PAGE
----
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When December rolls around, I enjoy opening the mailbox to find Christmas cards instead of the usual fliers and bills. In fact, I look forward to it every day. Whether it is just a picture or, even better, a picture and a long newsletter, I love opening the mail in December.

I love a good Christmas card picture too. In fact, I marvel at the professionalism of most of these Christmas card pictures. How photographers manage to get kids and often pets to be still and smile all at the same moment is a mystery to me. Some of them even manage to do all this in front of sunsets. What a feat of engineering! Of course, I also love the rare funny picture, whether intended or not. The Christmas letters are a treat as well. There are typically lots of exclamation points! So many exciting things! So many children who love Legos! And school! And reading! And parents who enjoy trips! And milestones! And the grandchildren keeping us busy! 

While some Christmas letters may sound like a bragging list of accomplishments, and others forcibly cheerful while glossing over life’s difficulties, I find that most Christmas letters are wonderful reflections on the year. A friend told me that a family member kept all of her Grandma’s annual Christmas letters in a binder. What a historical treasure trove of family narratives! Of course most of us make choices about what to include and not include in a Christmas letter. Some avoid letters altogether because a reflection is too painful. But for many, the Christmas letter reflects a sense of gratitude for God’s grace and love. It is a momentous task to reflect on a year and to choose the events and people that make a year memorable.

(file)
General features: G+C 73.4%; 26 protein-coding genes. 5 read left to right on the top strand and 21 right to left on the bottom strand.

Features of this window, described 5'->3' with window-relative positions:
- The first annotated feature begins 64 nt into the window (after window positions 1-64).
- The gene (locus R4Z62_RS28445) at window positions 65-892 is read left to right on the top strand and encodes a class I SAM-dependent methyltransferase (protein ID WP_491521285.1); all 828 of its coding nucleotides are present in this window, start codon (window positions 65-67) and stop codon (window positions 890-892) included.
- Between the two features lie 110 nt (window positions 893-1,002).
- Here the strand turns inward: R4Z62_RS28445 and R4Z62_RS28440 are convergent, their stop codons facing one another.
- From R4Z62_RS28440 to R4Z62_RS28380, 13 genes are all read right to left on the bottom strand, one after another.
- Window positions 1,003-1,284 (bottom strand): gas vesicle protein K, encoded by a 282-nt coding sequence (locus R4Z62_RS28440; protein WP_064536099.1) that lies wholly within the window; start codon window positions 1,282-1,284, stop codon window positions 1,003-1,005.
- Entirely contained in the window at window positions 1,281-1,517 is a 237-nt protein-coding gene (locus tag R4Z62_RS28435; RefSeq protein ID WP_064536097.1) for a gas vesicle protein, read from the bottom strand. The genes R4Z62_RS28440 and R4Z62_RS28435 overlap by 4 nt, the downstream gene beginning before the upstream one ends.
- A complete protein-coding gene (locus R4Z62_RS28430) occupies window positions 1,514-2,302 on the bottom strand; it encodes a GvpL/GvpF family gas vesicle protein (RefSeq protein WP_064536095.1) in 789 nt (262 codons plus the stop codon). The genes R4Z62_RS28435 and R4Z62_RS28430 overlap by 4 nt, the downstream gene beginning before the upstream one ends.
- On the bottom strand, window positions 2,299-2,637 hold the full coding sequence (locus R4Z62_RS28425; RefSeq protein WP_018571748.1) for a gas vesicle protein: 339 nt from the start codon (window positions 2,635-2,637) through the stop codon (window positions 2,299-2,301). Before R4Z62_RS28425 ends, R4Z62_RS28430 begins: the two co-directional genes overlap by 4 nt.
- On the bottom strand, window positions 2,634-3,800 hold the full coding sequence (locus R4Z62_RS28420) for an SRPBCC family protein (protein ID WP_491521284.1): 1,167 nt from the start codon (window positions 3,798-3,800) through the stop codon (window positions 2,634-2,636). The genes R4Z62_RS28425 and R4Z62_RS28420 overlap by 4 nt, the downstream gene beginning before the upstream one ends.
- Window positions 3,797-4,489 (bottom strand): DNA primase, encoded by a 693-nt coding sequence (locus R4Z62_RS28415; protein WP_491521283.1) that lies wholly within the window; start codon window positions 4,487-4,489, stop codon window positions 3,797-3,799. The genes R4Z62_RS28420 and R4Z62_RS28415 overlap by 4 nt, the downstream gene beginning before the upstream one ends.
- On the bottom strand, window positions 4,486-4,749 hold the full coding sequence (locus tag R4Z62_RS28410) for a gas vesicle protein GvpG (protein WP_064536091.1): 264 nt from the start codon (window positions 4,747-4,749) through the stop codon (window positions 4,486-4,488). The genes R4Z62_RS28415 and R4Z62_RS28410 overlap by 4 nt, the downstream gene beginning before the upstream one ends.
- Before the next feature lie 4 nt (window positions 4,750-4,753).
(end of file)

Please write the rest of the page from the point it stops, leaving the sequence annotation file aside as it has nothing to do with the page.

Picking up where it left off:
Reading Advent devotionals this year after dinner, there are many ways to interpret the meaning of Advent and Christ’s birth.  But my favorite response to the joy of the incarnation is captured in Mary’s words. I do not know much about this young woman or what it was like to be pregnant with God’s Son or to be Jesus’ mother, but I marvel at her maturity in accepting and rejoicing in God’s good news.

Luke 1:38; 46-55
“I am the Lord’s servant,” Mary answered. “May your word to me be fulfilled.” Then the angel left her.

And Mary said:
“My soul glorifies the Lord
and my spirit rejoices in God my Savior,
for he has been mindful
of the humble state of his servant.
From now on all generations will call me blessed,
for the Mighty One has done great things for me—
holy is his name.
His mercy extends to those who fear him,
from generation to generation.
He has performed mighty deeds with his arm;
he has scattered those who are proud in their inmost thoughts.
He has brought down rulers from their thrones
but has lifted up the humble.
He has filled the hungry with good things
but has sent the rich away empty.
He has helped his servant Israel,
remembering to be merciful
to Abraham and his descendants forever,
just as he promised our ancestors.”

Mary’s words are the best Christmas letter I’ve ever read – a humble and joyful reflection of God’s incarnation.

Though a picture would have been nice.

Rebecca Koerselman

Rebecca Koerselman teaches history at Northwestern College in Orange City, IA.


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